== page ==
JEAN LAFITTE, La. – Bands of heavy rain and strong wind gusts from Tropical Storm Lee knocked out power to thousands in Louisiana and Mississippi on Saturday and prompted evacuations in bayou towns such as Jean Lafitte, where water was lapping at the front doors of some homes.

The sluggish storm stalled just offshore for several hours before resuming its slow march northward late in the afternoon. Landfall was expected later in the day, and the storm threatened to dump more than a foot of rain across the Gulf Coast and into the Southeast in coming days.

No injuries were reported, but there were scattered instances of water entering low-lying homes and businesses in Louisiana.

To the east, many coastal businesses that depend on a strong Labor Day weekend were suffering. Alabama beaches that would normally be packed were largely empty, and rough seas closed the Port of Mobile. Mississippi’s coastal casinos, however, were open and reporting brisk business.

In Jean Laffite, water was a foot deep under Eva Alexie’s house, which is raised about 8 feet off the flat ground.

“I should be used to this,” said Alexie, a 76-year-old storm veteran who lost a home to Hurricane Ike in 2008. “It happens pretty often. I just thank God it won’t be getting in my house this time.”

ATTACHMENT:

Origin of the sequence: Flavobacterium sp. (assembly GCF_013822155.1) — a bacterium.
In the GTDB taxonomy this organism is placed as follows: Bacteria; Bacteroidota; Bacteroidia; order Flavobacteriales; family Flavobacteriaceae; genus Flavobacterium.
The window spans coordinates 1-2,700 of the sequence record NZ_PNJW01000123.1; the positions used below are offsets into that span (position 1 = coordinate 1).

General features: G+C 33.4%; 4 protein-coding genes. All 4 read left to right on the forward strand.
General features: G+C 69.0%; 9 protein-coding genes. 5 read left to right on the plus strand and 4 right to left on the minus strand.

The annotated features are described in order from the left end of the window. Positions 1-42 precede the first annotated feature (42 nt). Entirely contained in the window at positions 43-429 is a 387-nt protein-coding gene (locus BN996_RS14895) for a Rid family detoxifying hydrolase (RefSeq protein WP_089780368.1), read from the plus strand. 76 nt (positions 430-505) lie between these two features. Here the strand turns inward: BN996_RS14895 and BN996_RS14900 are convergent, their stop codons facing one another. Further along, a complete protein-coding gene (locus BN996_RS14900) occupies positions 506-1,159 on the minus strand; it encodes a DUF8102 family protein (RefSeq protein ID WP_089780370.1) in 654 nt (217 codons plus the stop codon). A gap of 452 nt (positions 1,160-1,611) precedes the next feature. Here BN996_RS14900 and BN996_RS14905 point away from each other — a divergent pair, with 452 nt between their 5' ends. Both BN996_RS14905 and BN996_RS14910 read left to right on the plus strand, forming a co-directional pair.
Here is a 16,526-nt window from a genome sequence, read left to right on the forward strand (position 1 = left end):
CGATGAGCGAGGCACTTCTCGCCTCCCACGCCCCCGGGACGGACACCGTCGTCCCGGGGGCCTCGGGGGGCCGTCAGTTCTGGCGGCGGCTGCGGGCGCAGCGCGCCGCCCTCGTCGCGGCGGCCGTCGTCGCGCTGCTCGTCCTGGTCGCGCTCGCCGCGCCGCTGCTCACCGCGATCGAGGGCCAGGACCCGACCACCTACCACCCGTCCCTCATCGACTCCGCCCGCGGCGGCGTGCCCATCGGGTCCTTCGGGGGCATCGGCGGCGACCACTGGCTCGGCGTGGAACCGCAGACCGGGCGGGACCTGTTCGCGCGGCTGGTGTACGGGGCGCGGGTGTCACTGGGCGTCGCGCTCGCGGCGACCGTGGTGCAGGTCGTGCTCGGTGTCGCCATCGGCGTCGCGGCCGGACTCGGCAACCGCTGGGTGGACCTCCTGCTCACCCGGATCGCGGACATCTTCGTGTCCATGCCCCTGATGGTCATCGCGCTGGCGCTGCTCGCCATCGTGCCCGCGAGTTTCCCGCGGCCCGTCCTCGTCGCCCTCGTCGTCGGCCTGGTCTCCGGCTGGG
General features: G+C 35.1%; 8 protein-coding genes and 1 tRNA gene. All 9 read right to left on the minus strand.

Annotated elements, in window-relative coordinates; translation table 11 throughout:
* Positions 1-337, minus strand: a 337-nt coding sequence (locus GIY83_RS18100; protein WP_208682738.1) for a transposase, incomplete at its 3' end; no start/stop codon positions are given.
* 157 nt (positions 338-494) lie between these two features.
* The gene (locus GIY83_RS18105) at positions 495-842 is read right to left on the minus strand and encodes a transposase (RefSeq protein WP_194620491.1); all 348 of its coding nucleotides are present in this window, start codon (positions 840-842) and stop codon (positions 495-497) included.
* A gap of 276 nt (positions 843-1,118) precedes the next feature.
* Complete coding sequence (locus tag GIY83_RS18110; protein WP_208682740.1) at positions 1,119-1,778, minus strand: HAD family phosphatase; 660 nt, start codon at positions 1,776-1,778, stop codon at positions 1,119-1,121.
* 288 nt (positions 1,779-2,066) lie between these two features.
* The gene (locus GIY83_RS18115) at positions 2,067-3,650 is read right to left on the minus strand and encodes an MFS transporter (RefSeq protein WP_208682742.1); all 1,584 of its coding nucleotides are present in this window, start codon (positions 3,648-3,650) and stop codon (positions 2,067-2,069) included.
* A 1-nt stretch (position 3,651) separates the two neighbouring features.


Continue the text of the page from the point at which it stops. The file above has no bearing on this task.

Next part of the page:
She clutched an umbrella and a pair of blue rubber gloves as she walked down Louisiana Highway 45, on her way to her husband’s shrimp boat to clean a recent catch.

The center of the slow-moving storm was about 55 miles south of Lafayette, La., Saturday afternoon, spinning intermittent bands of stormy weather, alternating with light rain and occasional sunshine. It was moving north at about 4 mph in the late afternoon.

Its maximum sustained winds were 60 mph, but their intensity was expected to decrease by today. Tropical storm warnings stretched from the Louisiana-Texas state line to Destin, Fla.

The National Weather Service reported two-day rain totals approaching 9 inches in parts of south Louisiana and more than 5 inches near the Mississippi coast. Forecasts said rain totals along the coast could reach 10 to 15 inches, even 20 in isolated spots.

The Entergy utility company reported more than 37,000 customer outages at one point Saturday morning but that was down to below 18,000 by midday as the utility restored electricity. Cleco Corp., another major utility, reported 3,500 outages.

In New Orleans, sporadic downpours caused some street flooding in low-lying areas early Saturday, but pumps were sucking up the water and sending it into Lake Pontchartrain.